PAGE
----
North Carolina woman arrested in 2018 beating death of her 7-year-old daughter in Florida

VOLUSIA COUNTY, Fla. -- A North Carolina woman was arrested in connection with the 2018 beating death of her 7-year-old daughter in the DeLand, Florida area.

Janee Dickson, 26, of Charlotte, North Carolina was arrested Friday, Feb. 14 on a charge of aggravated manslaughter of a child in Charlotte. She was in custody in Mecklenburg County, N.C., pending extradition to Volusia County, Florida.

Dickson was charged in connection to the death of 7-year-old Kamia Jean-Baptiste in March 2018.

Sheriff's officials began investigating on March 6, 2018, after Kamia was airlifted from one Florida hospital to another -- with injuries and visible trauma that indicated she had been physically abused. She died the next day.

According to the Volusia County Sheriff's Office, an autopsy revealed she had hemorrhaging of the soft tissue in her legs, back, and backside, which were likely a result of physical abuse. The cause of death listed in the autopsy report was blunt force trauma, and the manner of death was ruled homicide.

During interviews with detectives, Dickson explained that Kamia was injured while playing on the slide at a playground. However, during the investigation, Dickson’s boyfriend Brandon Williams told detectives that Dickson struck Kamia on multiple occasions, to an extent that exceeded parental discipline, sheriff's officials said.

As the investigation continued, Dickson changed her story and admitted to detectives that Kamia had been physically disciplined, but she claimed it was Williams who disciplined her.

According to sheriff's officials, Dickson described a March 5 incident in a vehicle, when Kamia kept asking to stop and use the bathroom. Dickson said Williams drove to a DeLand-area side street, pulled Kamia out of the car and beat her for 15 to 20 minutes with a blunt object. Then, she said he drove to Beresford Cemetery and beat her again for 30 minutes with the same object, along with a second object.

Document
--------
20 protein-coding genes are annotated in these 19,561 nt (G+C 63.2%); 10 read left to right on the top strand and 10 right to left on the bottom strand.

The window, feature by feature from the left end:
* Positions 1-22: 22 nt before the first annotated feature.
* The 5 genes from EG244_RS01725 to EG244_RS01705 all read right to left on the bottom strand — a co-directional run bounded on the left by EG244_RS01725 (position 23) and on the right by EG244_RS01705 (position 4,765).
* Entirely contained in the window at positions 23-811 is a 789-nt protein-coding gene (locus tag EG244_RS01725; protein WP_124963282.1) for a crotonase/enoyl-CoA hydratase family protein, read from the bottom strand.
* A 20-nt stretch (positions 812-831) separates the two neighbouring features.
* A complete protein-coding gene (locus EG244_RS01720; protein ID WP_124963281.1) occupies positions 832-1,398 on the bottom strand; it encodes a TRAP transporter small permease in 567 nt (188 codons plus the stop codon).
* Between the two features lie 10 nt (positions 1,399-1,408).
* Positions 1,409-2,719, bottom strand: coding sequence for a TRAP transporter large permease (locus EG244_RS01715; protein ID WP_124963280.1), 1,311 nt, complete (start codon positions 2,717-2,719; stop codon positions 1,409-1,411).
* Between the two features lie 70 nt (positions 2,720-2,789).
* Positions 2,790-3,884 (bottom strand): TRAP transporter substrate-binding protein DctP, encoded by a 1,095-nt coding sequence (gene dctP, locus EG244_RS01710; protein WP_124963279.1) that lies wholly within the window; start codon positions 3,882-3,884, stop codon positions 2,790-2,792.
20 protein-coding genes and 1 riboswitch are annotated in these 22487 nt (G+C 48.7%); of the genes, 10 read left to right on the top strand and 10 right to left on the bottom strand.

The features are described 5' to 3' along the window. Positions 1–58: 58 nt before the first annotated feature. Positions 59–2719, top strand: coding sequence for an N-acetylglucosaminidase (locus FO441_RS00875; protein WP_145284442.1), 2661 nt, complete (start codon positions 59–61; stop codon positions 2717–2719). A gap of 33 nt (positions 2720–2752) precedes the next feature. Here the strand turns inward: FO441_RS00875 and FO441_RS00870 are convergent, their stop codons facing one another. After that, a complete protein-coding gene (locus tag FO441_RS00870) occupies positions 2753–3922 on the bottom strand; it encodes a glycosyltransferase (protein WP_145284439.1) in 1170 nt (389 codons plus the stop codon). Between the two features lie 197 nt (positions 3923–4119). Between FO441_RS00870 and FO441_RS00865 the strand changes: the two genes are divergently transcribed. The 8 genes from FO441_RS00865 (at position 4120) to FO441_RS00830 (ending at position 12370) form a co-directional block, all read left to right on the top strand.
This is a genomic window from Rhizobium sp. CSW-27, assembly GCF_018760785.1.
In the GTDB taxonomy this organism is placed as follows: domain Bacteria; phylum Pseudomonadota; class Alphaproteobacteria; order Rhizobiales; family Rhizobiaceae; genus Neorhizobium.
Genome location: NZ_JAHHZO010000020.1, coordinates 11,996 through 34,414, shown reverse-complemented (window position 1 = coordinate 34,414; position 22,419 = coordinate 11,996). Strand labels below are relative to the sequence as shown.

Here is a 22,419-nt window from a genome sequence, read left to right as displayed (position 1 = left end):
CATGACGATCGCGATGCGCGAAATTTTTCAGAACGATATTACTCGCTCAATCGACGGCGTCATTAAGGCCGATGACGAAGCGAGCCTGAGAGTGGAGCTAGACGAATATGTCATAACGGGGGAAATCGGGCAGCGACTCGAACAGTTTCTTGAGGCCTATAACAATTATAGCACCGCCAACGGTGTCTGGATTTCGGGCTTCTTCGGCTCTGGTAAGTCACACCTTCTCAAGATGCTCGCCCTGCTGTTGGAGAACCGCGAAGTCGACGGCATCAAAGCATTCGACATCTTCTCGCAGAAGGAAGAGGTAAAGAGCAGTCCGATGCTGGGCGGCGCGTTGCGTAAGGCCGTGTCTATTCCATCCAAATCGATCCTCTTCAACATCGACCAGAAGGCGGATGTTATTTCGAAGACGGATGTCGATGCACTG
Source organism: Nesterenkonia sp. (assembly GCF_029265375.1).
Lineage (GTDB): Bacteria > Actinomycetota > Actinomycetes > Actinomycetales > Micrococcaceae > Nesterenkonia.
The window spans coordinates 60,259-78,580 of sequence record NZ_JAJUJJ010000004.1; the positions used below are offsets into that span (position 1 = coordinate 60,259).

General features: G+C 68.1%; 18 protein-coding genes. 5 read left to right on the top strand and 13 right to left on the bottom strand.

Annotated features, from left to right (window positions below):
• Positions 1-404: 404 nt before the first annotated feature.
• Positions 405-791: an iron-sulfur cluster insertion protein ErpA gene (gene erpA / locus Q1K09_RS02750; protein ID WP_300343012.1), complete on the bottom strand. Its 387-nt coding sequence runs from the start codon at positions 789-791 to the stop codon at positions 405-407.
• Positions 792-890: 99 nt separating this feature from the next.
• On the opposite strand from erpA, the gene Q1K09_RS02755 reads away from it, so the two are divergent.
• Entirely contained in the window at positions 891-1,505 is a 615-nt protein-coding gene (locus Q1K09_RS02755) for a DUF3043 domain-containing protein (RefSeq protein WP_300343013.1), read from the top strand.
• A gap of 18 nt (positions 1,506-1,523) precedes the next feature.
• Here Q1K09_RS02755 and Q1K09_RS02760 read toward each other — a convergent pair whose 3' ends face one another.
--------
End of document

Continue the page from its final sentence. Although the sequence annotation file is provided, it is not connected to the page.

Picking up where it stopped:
Detectives used GPS data from the phones of Dickson, Williams, and Kamia to determine their locations on March 5, confirming their travel around the DeLand area on the evening of March 5, and their eventual arrival at the hospital at 8:44 a.m. March 6.

By her own account, Dickson did not call 911 or seek emergency help for Kamia during the beatings, or afterward, even though she noticed Kamia was having trouble breathing all night, sheriff's officials said. She said Kamia was constantly thirsty and couldn’t sleep. Dickson said in the morning, she noticed that Kamia’s body had gone limp, she was cold to the touch, her head tilted, and her eyes were open, but glossed over and unresponsive. That’s when she decided to take Kamia to the hospital. When asked if she thought Kamia had died before she took her to the hospital, Dickson replied, “Basically, yeah.”

Dickson said that on March 7, Williams got rid of the items used in the beating as well as Kamia’s clothes and personal items, sheriff's officials said.

Williams denied all of Dickson’s allegations and maintained that he never struck Kamia in any way, according to sheriff's officials.

Volusia County sheriff's officials noted in a press release Friday additional charges were possible.

Sheriff Mike Chitwood wrote a lengthy post about the case on social media: